Today’s post is courtesy of Charles at CreditDonkey, where you can find and compare credit card deals. CreditDonkey’s credit card tips blog writes about how credit impacts our lives and offers tips on managing your personal and small business finances.
If you’re like most Americans, you probably have your concerns about the recent recession and how it affected you. Perhaps you’ve lost your job or have friends or family members that have lost their jobs. You can’t help but notice that the news and people everywhere are talking about how “tough” times are these days.
You should be concerned about your financial future, but not in a fearful way. We should be concerned about increasing our financial health and doing whatever we have to do to be sure that we are set now, and in the future.
Let’s begin living a healthier financial life with 3 key ingredients. They are the salt, pepper and olive oil of your finances:
Ingredient #1 – Written Financial Plan
An amazingly large number of us do not have a written plan for our finances. The majority of those that do say they are better off financially because of their plan, according to a recent Ipsos Reid study. Assuming that you do not have a written plan, the first ingredient for delectable finances is getting one done.
A financial plan comes in many forms, just like pasta. When writing your financial plan, make sure to write a plan that complements your lifestyle and personality. Like pasta, we want to serve angel hair with light, thin sauce, and fettuccine with heavier sauces.
- Type A personality – comprehensive budgeting with tools like Quicken, Mint, or Money.
- Type B personality – list of goals.
While a comprehensive budget might be perfect for a Type A personality who pushes him or herself with deadlines, and hates delays and ambivalence, it might backfire on a Type B personality, who prefers a more relaxed approach. For a Type B personality, having a list of goals will help overcome the occasional lack of a “sense of urgency”.
No matter where you are financially–a student in college, a 28-year old professional, or a 50 year old who has been laid off, write down your financial picture and create some goals. This is one of the best things that you can do to create forward momentum.
Ingredient #2 – Wisdom
The next ingredient toward delectable finances is “Wisdom”. Wisdom is knowledge put into practice. It is not enough just to know “about” financial freedom, you must apply your knowledge each and every day of your life.
Searching for wisdom is like shopping for produce. You’re standing in front of the fruit section at your local supermarket. On one side, you have conventional fruit. On the other side, you have organic fruit. Both fruits offer vitamins, nutrients, and promises a healthy life.
When you search for wisdom, just like fruit, there’s conventional wisdom and then there are extremes. We can aim to save just 5% of our salary or we can save over 95% of our salary. In life, wisdom comes with balance. Just like you should buy fruits “in season”, you can vary your savings rate. As long as you plan in advance, you can save more between Labor Day to Halloween, and less between Thanksgiving and Christmas.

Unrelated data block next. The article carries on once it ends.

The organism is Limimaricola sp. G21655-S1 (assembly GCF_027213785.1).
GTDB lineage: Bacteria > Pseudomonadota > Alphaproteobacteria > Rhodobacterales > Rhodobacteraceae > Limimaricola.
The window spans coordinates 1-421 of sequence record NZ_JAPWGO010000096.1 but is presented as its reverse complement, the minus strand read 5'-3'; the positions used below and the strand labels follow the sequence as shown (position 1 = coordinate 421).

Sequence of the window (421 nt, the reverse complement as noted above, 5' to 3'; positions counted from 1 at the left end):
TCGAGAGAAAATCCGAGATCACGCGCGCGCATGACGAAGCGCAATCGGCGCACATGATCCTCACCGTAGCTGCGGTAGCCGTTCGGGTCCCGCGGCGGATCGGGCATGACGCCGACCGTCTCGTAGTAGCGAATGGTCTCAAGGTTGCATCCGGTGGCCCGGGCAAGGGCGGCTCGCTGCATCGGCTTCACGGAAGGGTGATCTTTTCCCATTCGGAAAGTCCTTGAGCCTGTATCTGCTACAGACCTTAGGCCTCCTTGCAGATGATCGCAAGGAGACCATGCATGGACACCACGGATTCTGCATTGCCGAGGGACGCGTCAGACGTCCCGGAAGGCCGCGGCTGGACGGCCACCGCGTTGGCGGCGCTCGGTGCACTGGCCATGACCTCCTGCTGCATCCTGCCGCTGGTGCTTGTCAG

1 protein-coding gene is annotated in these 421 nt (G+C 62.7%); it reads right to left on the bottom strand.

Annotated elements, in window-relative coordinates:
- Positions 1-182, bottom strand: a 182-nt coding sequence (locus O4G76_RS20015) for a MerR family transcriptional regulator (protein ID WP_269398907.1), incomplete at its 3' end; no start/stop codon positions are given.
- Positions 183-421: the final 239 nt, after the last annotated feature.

Wisdom is useless without action:
- Don’t just agree that credit card purchases are not wise. Do not use them!
- Don’t just agree that overspending on automobiles, vacations, or other recreational things is not wise. Don’t overspend! Create a budget and stick to that budget.
- Don’t just agree that fast food is bad for your health. Requesting a Diet Coke with your Supersized Big Mac with Extra Sauce Meal won’t help.
- Learn the art of delayed gratification and watch your savings account increase and your financial stress decrease.
Ingredient #3 – Time
Lastly, add a good deal of “Time” to your recipe. Nothing of great success or value happens instantly.
It takes time for your vegetable garden to flourish, fruits to ripen, steak to dry age, and our favorite, wine to age. Of course, some will say in finance there are shortcuts, just like in food. Sure, we can pump ethylene to ripen our produce, wet age steak, or Clef du Vin our wine, but there are trade-offs and possible unintended consequences.
Are you always in a rush, trying to accomplish everything at once? We all can get impatient and get frustrated, or even irritated by slight delays. Paying off debt takes time, increasing your savings account takes time, teaching your kids financial disclipine takes time, preparing for retirement takes time, and so on. Don’t grow weary while in route to financial freedom.
Time requires patience. A great byproduct of patience is reduction of stress and anxiety. With less stress and anxiety, you’ll make better financial decisions.
In a rush to break open the piggy bank? Give yourself a delay. Don’t think of it as a month-long delay; ask yourself if you can wait until tomorrow. If you’re still thinking of breaking the piggy bank tomorrow, ask yourself if you can wait another day. Take it one day at a time and, before you know it, the wait will be over.
You can sit down and enjoy hot, delicious, and delectable finances with the right ingredients, so begin today by writing down your financial plan, applying the financial wisdom that you have, and being patient while your financial life prospers each and every day.
Photo by jeffreyw